Seriously though, The Beaver Seriously though, The Beaver

The Review/ Feature/

Seriously, Though: The Beaver

A series that explores how truly inexplicable films got made

May 30, 2016

For some cine-cultists, the greatest discoveries are always at the furthest fringes of the movie landscape. It’s there that they root through the piles of forgotten dreams to find those special few would-be big-screen endeavours that either achieve the awe-inducing ineptitude of a Troll 2 or bear the hallmarks of a true outsider auteur, perhaps one fit for the same deification process that transformed Tommy Wiseau into a mutant hipster god.

But then there are the other movies that deserve their own cults of fervent, spoon-tossing devotees. The difference is that these films hide in plain view. Though they are the handiwork of major filmmakers and major stars, they are rife with the same wrong-headed ideas and stupefying decisions. As beguiling and mysterious as they are, to give them closer scrutiny only yields more perplexing questions. Like, why does it take most of the running time of 2009’s Obsessed for Beyoncé to finally say the line: “I’mma wipe the floor with yo crazy ass!”? Or what’s with Channing Tatum’s ears in 2015’s Jupiter Ascending? Do you have to be Paolo Sorrentino to believe that it’s a good idea to cast Sean Penn as a goth-rocker-turned-Holocaust-avenger in This Must Be the Place? And if you fall into the rabbit hole of Suckerpunch, will you ever land?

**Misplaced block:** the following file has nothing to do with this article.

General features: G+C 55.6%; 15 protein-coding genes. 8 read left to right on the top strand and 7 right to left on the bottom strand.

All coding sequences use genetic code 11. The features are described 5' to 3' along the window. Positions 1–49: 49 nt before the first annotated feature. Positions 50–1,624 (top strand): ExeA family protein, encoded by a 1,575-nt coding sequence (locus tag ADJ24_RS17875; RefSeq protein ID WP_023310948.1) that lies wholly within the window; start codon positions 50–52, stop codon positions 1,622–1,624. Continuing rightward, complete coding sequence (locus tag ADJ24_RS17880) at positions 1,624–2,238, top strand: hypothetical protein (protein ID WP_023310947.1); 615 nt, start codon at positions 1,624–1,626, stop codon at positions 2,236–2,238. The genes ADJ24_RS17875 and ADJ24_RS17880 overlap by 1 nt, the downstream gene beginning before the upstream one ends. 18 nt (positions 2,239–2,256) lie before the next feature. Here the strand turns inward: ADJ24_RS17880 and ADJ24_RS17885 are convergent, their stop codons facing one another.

In order to make sense of such provocations, we’ve created Seriously, Though as a forum to discuss the weirdest, most WTF of films. If only because of what they reveal about cinema’s enduring value and power as a medium of expressing the things that make us most human. Or not. Seriously, when it comes these movies, it’s anyone’s guess.


WHAT IS IT? An allegory about depression in the form of a comedy-drama about a saddened toy company owner who begins to communicate with his employees and loved ones via the beaver puppet on his left hand. Mel Gibson (Attack Force Z, Lethal Weapon 4) stars as the protagonist Walter Black. Anton Yelchin plays his teenage son and Jennifer Lawrence appears as his high school love interest. The film also marks her first screen performance as Jennifer Lawrence.

*WHAT IS IT, REALLY? *A misbegotten attempt to rehabilitate Gibson’s career by his Maverick co-star and friend Jodie Foster, who directed the film and plays Walter Black’s wife. (This was the third feature film helmed by Foster after 1991's Little Man Tate and 1995's Home for the Holidays. Only now, with the Cannes-smash Money Monster, has she returned to feature filmmaking.) Gibson's performance suggests he was indifferent to Foster's kind efforts, doing his best impression of Riggs’ suicide attempt in Lethal Weapon, even after Walter's healing has supposedly begun. On the plus side: the production was carbon-neutral.

THE BACKSTORY Screenwriter Kyle Killen, who’d later create the TV series Awake and Mind Games, began writing The Beaver as a novel but realized it was getting too unwieldy when he added a digression that re-imagined Matt Lauer as a big-game hunter. After the script topped the popular Black List in 2008, it attracted interest from directors like David O. Russell and actors such as Steve Carell and Jim Carrey. Foster also pitched herself as star and director with Gibson as the lead. It was a controversial choice since the Australian multi-hyphenate was still toxic in Hollywood three years after the DUI arrest that prompted an anti-Semitic rant and the popularization of the phrase “sugar tits.” Somehow, matters got worse.